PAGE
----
Putting Romanticism in its proper place

N.T. Wright, in his book, After You Believe, deals with this question as well as the broader question of how Christianity reformulates and eclipses the Aristotelean virtue tradition. For issue of hypocrisy, Wright argues that we’re being tripped up by what he calls “the old romantic fallacy.” He says:

“Let us name and shame, as being totally inadequate, the idea that if something is done spontaneously it carries an automatic validation, whereas if something is done through obeying orders, or after careful reflection, or despite enormous amounts of pressure of various kinds to do something else, it is somehow less valuable, or even ‘hypocritical’ because you weren’t really ‘being true to yourself’”.[3]

As he goes on to say later, genuine artistic inspiration requires perspiration. So to say that working on your temper makes you a bit hypocritical because it didn’t come naturally, would be akin to criticizing Lewis for having to write and rewrite his work for the purpose of honing and sharpening it!

Tell em, Paul!

At the great risk of oversimplifying what Paul has said on this subject, we cannot overemphasize the importance that the renewing of our minds plays into this daily habit-forming transformation. “Do not be conformed to this world,” he explains, “but be transformed by the renewing of your mind, that by testing you may discern what is the will of God, what is good and acceptable and perfect.”[4] This line of thinking runs through much of Paul’s writing. Remember from Romans 1 that mankind has incurred God’s judgment because “they became futile in their thinking, and their foolish hearts were darkened.”[5] Paul saw that the Christian heart and mind must be renewed by the daily, patient working and walking with the Spirit in light of how God has revealed Himself in Scripture.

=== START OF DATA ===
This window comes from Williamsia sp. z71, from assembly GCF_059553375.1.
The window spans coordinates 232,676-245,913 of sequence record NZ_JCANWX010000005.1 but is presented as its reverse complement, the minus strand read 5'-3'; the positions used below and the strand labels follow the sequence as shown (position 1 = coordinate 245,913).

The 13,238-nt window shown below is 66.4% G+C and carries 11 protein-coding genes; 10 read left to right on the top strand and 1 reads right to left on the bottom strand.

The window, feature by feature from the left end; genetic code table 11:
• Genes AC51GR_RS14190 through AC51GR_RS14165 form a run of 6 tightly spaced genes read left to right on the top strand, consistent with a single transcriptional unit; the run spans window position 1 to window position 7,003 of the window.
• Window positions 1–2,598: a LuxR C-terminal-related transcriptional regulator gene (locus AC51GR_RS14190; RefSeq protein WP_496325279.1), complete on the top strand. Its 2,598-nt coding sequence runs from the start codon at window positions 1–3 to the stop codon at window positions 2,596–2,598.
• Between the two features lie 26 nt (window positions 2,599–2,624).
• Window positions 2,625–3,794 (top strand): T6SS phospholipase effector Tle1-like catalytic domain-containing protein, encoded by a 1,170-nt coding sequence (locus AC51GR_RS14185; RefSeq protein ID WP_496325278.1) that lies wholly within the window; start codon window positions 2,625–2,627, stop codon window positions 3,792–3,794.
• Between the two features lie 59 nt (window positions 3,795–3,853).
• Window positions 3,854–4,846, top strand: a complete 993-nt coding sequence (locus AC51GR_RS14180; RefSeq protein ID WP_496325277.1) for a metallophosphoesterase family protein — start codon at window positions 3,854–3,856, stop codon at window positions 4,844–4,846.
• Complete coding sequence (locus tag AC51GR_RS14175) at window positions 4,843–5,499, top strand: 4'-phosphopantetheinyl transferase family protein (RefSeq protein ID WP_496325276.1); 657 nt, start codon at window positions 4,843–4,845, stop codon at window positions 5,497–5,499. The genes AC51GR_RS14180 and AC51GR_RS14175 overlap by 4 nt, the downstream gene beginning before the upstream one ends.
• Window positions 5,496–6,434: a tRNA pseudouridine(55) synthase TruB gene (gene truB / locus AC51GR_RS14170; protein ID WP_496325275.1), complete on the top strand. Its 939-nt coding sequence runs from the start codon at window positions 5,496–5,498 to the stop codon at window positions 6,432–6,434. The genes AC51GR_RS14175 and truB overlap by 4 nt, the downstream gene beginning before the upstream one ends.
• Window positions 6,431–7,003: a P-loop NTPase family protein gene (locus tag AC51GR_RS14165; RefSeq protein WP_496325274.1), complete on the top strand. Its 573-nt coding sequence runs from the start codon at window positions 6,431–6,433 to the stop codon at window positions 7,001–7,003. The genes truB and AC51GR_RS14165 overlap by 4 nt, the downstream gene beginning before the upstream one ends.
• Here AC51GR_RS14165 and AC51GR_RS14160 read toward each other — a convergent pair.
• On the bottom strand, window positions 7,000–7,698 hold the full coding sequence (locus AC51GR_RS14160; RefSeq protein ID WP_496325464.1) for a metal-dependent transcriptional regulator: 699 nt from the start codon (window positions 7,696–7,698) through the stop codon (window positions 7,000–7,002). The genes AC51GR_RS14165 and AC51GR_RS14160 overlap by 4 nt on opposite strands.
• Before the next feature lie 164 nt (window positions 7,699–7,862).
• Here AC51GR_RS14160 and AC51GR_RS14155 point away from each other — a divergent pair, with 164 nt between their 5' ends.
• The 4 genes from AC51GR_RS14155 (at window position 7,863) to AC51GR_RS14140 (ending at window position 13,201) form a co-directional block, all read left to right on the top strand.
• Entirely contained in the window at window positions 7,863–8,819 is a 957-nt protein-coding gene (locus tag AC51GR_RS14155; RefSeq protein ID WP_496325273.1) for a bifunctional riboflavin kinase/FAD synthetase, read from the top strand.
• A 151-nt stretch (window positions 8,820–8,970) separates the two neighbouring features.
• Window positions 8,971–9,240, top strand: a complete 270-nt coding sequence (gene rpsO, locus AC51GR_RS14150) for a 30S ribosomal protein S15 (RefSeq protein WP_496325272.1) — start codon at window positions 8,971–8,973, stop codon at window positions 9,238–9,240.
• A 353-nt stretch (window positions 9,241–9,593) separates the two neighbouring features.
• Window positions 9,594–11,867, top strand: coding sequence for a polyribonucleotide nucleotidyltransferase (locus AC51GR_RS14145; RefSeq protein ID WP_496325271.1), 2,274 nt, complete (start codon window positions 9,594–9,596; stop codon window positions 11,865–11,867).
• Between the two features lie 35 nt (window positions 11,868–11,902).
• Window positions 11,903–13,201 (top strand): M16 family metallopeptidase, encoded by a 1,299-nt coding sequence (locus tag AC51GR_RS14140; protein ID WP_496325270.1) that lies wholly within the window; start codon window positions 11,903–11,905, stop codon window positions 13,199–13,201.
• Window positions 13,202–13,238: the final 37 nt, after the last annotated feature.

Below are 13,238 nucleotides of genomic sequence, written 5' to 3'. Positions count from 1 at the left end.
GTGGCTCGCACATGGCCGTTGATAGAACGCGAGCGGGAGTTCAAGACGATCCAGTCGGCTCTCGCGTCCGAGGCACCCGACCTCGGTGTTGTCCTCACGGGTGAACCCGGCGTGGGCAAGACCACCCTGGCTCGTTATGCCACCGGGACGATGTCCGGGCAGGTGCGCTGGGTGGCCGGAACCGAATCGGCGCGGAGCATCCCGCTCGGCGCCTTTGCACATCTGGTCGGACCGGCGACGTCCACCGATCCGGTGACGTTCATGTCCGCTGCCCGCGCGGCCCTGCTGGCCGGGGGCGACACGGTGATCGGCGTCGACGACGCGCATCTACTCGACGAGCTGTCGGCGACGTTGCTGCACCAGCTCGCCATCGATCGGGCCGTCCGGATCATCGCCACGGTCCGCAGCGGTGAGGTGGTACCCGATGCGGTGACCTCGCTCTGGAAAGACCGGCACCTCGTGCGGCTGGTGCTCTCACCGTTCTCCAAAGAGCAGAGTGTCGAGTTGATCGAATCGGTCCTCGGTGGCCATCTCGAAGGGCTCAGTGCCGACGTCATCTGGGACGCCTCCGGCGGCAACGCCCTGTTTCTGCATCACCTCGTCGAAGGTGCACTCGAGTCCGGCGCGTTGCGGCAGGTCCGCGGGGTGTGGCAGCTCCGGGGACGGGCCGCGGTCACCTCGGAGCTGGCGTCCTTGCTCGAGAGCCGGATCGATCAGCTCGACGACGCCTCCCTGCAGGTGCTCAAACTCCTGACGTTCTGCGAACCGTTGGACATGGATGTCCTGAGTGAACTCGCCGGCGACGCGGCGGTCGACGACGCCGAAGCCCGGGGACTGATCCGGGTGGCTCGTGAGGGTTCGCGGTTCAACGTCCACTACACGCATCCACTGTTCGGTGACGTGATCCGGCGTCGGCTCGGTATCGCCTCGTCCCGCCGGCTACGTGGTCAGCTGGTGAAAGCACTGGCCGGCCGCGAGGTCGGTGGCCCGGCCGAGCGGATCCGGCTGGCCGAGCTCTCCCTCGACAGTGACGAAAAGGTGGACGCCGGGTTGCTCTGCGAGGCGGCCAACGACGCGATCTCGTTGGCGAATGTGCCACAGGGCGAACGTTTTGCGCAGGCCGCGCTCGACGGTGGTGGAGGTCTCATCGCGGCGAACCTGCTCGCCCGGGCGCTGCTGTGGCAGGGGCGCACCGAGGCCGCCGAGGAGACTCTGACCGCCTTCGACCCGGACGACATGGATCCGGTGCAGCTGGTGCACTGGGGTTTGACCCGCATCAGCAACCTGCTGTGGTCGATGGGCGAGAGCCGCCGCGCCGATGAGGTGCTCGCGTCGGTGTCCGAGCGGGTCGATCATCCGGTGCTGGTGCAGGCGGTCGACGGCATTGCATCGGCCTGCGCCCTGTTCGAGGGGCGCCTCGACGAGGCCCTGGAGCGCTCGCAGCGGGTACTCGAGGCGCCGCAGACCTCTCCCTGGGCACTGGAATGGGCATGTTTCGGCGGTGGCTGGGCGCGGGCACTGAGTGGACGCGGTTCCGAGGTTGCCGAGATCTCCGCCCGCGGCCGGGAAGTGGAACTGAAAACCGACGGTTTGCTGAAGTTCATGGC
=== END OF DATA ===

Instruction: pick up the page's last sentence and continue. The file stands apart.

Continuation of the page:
[1] Aristotle, Nichomachean Ethics, trans. Roger Crisp (Cambridge, UK: Cambridge University Press, 2007), 23

[2] C.S. Lewis, Mere Christianity (New York, NY: MacMillan Publishing Co., 1960), 166

[3] N.T. Wright, After You Believe: Why Christian Character Matters (New York, NY: HarperCollins Publishers, 2010), 55

[4] The Holy Bible, English Standard Version, (Wheaton: Crossway, 2002) Romans 12:2. See also Eph. 4:13-16; Phil. 1:9-11.

[5] Ibid. Romans 1:21 See also, Eph. 4:17-19.

Character Versus Habit?

How do Christian people become virtuous? As it turns out, the question can become tricky very fast. I’ll defer in this post to C.S. Lewis (this normally settles disputes in the evangelical world). In a chapter of Mere Christianity entitled “Let’s Pretend,” Lewis cleverly describes the idea of “putting on Christ”, or, as he puts it, “‘dressing up’ as a son of God in order that you may finally become a real son.”[1]  This line of thinking has firm roots in the writing of Aristotle that may be worth explaining. In his Nichomachean Ethics, Aristotle contended that we learn the virtues by first exercising them. He says:

“What we need to learn before doing, we learn by doing. For example, we become builders by building, and lyre-players by playing the lyre. So too we become just by doing just actions, temperate by temperate actions, and courageous by courageous actions.”[2]

Some questions